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Olive Blog and News

18 September 2018

Posted by Olive Communications

Professional Services are making the case for flexible working

A few weeks ago, I wrote a blog about flexible working for lawyers, and with the debate of four-day weeks coming to the fold, it seemed only right to look at flexible working for other areas of the professional services sector. Reflecting on the research, there are several pioneering firms going out on a limb and making a success of flexible working whilst others are playing catch-up, possibly caused by the change in regulation that was introduced in 2014, and advances in collaborative technologies. Either way, there appears to be a drive coming from new workers, fresh out of university, with an expectation to engage with flexible working policies. But what is the case as a whole for workers within the professional services sector?  

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Where are we with flexible working?

Flexible working demands are staggering. 70% of workers say that this way of working makes jobs more attractive, 58% of people believe they would feel more motivated working outside the office and 40% of people would choose flexible working over a pay rise. Some businesses, notably ones that aren’t so heavily reliant on legacy systems to run their day-to-day operations, are able to allow for flexible working.  

And it seems businesses are on the path towards to offering better flexible working options. There were more remote workers last year than ever before, and more than 50% of workers now work outside their main office at least two and a half days a week. Regus, who released the report, suggest technology on-the-go and millennial's are two reasons for the growth of flexible working. Whilst we are far more accommodating as a nation to these options than before, we still have a way to go.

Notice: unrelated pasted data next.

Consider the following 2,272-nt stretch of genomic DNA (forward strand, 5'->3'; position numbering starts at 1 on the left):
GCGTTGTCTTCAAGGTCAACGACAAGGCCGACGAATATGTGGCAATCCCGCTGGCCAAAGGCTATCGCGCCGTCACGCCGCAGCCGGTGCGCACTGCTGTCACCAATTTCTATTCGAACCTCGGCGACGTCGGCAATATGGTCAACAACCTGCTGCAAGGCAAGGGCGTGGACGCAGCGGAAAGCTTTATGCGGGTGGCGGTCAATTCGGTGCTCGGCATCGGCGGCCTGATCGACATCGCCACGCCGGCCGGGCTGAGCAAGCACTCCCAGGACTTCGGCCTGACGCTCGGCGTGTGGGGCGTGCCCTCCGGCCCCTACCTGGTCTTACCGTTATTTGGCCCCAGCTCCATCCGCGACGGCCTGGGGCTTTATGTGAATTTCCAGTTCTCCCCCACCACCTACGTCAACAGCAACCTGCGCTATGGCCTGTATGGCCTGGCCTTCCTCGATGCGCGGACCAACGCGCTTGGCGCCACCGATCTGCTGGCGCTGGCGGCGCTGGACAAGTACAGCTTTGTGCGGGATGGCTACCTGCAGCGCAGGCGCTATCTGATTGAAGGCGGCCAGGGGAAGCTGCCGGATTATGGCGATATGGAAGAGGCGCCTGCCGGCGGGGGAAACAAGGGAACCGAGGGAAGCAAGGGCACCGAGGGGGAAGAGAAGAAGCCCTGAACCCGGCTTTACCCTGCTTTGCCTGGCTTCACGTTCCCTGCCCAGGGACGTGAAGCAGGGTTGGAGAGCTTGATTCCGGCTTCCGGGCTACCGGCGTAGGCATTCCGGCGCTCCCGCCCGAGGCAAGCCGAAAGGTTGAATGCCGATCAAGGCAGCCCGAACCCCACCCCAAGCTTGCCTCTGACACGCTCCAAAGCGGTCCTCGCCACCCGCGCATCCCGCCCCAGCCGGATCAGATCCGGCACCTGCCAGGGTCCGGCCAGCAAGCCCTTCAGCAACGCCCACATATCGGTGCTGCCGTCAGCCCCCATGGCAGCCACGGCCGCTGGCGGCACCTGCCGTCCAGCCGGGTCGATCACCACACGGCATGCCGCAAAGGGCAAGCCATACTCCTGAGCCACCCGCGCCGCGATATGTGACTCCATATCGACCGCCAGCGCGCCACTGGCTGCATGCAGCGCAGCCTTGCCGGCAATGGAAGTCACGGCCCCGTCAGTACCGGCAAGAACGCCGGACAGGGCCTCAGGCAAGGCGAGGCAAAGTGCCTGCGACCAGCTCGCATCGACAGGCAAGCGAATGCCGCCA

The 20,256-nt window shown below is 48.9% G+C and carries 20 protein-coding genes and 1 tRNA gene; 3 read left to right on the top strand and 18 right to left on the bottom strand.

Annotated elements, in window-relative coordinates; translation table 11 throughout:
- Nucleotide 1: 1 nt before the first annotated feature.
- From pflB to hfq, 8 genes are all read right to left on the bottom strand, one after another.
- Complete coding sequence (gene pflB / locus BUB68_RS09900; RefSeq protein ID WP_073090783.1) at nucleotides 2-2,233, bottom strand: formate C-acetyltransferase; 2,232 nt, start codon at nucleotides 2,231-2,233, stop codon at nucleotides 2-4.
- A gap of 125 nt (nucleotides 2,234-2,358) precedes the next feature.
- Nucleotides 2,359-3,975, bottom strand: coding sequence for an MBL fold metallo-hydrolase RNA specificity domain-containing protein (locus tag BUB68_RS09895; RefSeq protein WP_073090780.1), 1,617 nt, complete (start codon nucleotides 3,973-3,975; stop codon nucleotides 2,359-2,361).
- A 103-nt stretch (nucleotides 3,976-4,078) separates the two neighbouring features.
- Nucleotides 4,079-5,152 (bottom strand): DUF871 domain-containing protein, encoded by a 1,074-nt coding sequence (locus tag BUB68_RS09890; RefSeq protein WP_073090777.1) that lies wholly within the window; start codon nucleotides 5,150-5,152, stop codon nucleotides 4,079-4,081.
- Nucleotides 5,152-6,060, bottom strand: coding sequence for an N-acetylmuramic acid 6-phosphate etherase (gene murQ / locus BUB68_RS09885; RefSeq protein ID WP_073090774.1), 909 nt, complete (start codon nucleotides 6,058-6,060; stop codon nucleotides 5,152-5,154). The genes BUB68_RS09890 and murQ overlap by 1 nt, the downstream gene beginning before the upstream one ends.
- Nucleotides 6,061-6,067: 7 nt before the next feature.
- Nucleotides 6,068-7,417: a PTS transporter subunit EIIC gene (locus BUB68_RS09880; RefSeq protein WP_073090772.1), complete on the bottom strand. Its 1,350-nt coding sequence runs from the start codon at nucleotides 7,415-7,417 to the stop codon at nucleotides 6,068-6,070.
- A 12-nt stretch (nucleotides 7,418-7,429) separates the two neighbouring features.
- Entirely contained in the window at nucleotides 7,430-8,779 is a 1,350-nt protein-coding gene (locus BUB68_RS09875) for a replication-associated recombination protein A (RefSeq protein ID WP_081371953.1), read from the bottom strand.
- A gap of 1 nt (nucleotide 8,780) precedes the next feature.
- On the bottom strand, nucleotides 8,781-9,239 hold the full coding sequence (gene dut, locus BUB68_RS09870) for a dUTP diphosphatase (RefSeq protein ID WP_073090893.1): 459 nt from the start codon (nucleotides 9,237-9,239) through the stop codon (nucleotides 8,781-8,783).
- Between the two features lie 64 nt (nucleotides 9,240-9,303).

According to a study conducted, Scandinavian countries do the work-life balance best. Not only does this include flexible working, downtime and other factors impact the balance. Denmark sits at number 1 in comparison to the UK sitting at number 13 within the work life balance pecking order, showing that we still have some way to go. 

A further report found that 72% of accountants wanted to work remotely or from home, second only to the technology sector, where three in four people wanted this way of working. Finance followed at 64%. Depending on which area of professional services, there appears to be more expectation in some sub-sectors in comparison to others. In comparison, public sector workers sat at 35% for their desire to work from home. So, could there be an inherent understanding over expectation when considering practicalities of remote working? If so, this could be a particularly hard barrier to break should they find a need to change.

Is the four-day working week possible? 

The topic of the four-day working week has been hitting the headlines hard over the past week. It’s believed that working one day less can help boost our productivity by replacing some of the work that has been done by humans in the past using robotics and automation in the form of artificial intelligence (AI). But will it really come to fruition?